Even though many people may associate itsy bitsy spiders with waterspouts, you won’t see any spiders near the meteorological namesake. Despite their rather innocent sounding name, waterspouts can have a particularly dark side.
In Tunis harbor on the 18th November 1855, a storm cloud gave birth to a ferocious waterspout that lasted for over half an hour. James Squire witnessed and described the event in a letter to the Cambridge Chronicle (USA). According to Squire, the waterspout had the appearance “of a huge oak, a most colossal trunk supporting a majestic head”. Despite the poetic description, the waterspout wreaked devastation in the harbor, sinking four vessels and killing three sailors.
It’s not difficult to see how large waterspouts can instill fear in the eye of the beholder. They can easily conjure up thoughts of their more destructive cousin: the tornado. Videos of large waterspouts are easily found on the Internet. The video below shows a waterspout coming ashore on a hot summers day in North Carolina. The circular winds rip the beach break from the shoreline and lift and throw beach furniture in all directions.
The screams of the cameraman’s wife communicate her dissatisfaction of him still being outside. The waterspout was obviously far too close for comfort.
Florida is one of the main hot spots for waterspout formation. In the 1969 Lower Keys Project, Joseph Golden, a scientist from NOAA recorded 95 off the coast of Florida. Golden and his colleagues flew around and documented the waterspouts they came across and how they developed.
Places like Florida and Tunis share a hot maritime climate. Waterspouts form where we find strong convection over particularly warm seas. I wouldn’t expect to see one in Norway!
I spent this last summer on the east coast of Norway. On the afternoon of 4th August, I walked outside admiring the beautiful cumulus congestus bubbling up on the horizon. I was surprised to see that the majestic head was in fact supported by a trunk! I watched in wonder for a few minutes and ran to get my camera. I wanted to see it closer, but it turned out that it was a small blessing to see it at the distance. I could easily capture, not just the waterspout itself, but other meteorological processes at work. It turns out that these processes could have helped the waterspout to form and remain spinning for quite some time.
In a convective cloud we have updrafts and downdrafts. The updrafts are what cause the cloud to grow. Warm air bubbles rise up from the surface. As they ascend the air bubbles get cooler. However, if the bubbles remain warmer than the surroundings then they rise further. As they cool, the water vapor inside them condenses and the cloud forms. If this process continues, the cloud droplets get bigger and become rain. When the rain starts to falls, it evaporates. As it evaporates it cools the surrounding air, and along with the drag caused by the rain itself, forces the air to descend. This cooler air is called a downdraft. When it hits the surface it can spread out like spilt milk. This is important when it comes to waterspouts. The downdraft can undercut a waterspout and destroy it (Simpson et al, 1986).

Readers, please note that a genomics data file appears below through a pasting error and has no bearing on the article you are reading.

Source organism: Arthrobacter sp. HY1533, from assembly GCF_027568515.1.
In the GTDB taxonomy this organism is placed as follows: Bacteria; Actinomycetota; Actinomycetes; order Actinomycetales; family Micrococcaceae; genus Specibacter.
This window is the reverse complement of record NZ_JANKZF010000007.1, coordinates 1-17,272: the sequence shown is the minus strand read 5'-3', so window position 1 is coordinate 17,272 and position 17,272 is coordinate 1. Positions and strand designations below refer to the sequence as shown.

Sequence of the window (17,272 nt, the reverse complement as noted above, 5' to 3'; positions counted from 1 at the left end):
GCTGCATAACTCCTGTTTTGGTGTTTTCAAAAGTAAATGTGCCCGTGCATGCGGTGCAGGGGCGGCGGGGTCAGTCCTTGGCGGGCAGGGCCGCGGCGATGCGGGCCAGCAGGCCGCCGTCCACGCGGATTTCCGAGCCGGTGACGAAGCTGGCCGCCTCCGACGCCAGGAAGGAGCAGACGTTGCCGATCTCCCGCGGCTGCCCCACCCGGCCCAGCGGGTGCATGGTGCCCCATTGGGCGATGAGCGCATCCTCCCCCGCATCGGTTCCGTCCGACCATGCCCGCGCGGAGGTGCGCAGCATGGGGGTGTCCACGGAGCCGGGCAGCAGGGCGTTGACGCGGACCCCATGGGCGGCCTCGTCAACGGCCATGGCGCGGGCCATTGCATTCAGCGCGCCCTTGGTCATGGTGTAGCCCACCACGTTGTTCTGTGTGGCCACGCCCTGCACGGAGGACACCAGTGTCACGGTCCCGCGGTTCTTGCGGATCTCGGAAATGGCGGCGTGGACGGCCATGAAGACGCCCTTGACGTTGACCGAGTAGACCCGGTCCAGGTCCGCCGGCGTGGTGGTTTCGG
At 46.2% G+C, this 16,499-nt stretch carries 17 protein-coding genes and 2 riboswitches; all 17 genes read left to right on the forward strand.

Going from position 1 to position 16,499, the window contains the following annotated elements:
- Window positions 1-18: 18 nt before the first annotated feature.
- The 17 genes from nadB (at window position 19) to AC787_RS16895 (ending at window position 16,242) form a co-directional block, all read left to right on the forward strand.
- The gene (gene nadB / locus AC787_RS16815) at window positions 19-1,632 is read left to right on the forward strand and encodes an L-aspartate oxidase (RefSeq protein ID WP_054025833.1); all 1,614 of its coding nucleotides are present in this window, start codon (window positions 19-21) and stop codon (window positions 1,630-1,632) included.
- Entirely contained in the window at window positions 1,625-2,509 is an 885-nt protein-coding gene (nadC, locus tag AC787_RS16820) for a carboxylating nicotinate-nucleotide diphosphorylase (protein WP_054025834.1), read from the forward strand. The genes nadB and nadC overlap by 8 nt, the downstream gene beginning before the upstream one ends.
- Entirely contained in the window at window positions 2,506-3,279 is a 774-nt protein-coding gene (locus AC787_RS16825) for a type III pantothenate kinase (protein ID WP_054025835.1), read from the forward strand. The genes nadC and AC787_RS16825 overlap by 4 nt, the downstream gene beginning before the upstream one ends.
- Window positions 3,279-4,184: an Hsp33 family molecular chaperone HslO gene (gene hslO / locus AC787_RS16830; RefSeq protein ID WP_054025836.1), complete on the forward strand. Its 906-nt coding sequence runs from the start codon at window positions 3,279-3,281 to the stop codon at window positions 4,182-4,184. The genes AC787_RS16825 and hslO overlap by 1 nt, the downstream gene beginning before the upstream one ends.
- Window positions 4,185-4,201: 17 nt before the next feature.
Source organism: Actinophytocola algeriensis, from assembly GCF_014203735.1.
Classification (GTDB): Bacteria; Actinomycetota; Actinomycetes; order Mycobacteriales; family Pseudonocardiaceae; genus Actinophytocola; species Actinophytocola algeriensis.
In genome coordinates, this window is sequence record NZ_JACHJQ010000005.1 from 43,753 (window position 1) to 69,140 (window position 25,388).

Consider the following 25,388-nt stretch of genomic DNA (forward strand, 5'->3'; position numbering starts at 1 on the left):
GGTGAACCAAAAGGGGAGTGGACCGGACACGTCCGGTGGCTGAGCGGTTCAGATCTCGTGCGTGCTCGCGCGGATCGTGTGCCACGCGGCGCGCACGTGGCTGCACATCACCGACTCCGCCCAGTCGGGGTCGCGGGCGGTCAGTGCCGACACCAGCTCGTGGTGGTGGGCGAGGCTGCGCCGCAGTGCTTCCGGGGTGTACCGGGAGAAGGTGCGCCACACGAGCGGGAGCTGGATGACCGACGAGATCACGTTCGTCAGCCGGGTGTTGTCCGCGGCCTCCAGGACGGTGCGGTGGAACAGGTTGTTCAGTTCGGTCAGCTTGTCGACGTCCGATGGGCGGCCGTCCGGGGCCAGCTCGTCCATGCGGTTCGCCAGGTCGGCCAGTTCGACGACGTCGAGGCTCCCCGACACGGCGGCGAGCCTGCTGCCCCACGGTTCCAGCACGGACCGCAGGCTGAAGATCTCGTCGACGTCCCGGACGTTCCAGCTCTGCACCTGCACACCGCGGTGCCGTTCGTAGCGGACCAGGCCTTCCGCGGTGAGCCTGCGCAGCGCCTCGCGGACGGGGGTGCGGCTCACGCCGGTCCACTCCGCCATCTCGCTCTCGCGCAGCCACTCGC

With our waterspout, the change in winds with height (or vertical wind shear) may have helped it survive. You can see from the photograph that the cloud leans over to the left. This is because of the vertical wind shear. On this day, the winds increased with height. Higher up in the atmosphere, the stronger winds pulled the cloud further and further to the left. Since the updraft was pulled in the same direction, the downdraft was kept at a safe distance from our waterspout.
The illustration shows my impression of what was happening. In 1986, Simpson and others used numerical simulations to show that waterspouts were in fact more likely to develop where there was vertical wind shear (like I witnessed) so that the downdraft didn’t under-run the updraft too early. It seems that I may have witnessed exactly what their models told them.
It’s not just in Norway that we see waterspouts in northern Europe. However, they are limited to regions where the sea surface temperatures are relatively high in the summer months. This is why we see waterspouts on Norway’s East coast but they are extremely rare to the west. They also pop up along coastlines bordering the Baltic Sea and the southern part of the North Sea (Dotzek et al., 2010; Sioutas et al, 2013).
Even though the waterspouts in Norway are unlikely to cause the havoc and devastation as the one in Tunis in 1855, they can still be a force to be reckoned with. So, if you find yourself on Norway’s eastern coast on a thunderous summers afternoon, keep an eye out across the water. You may see a trunk supporting a majestic head!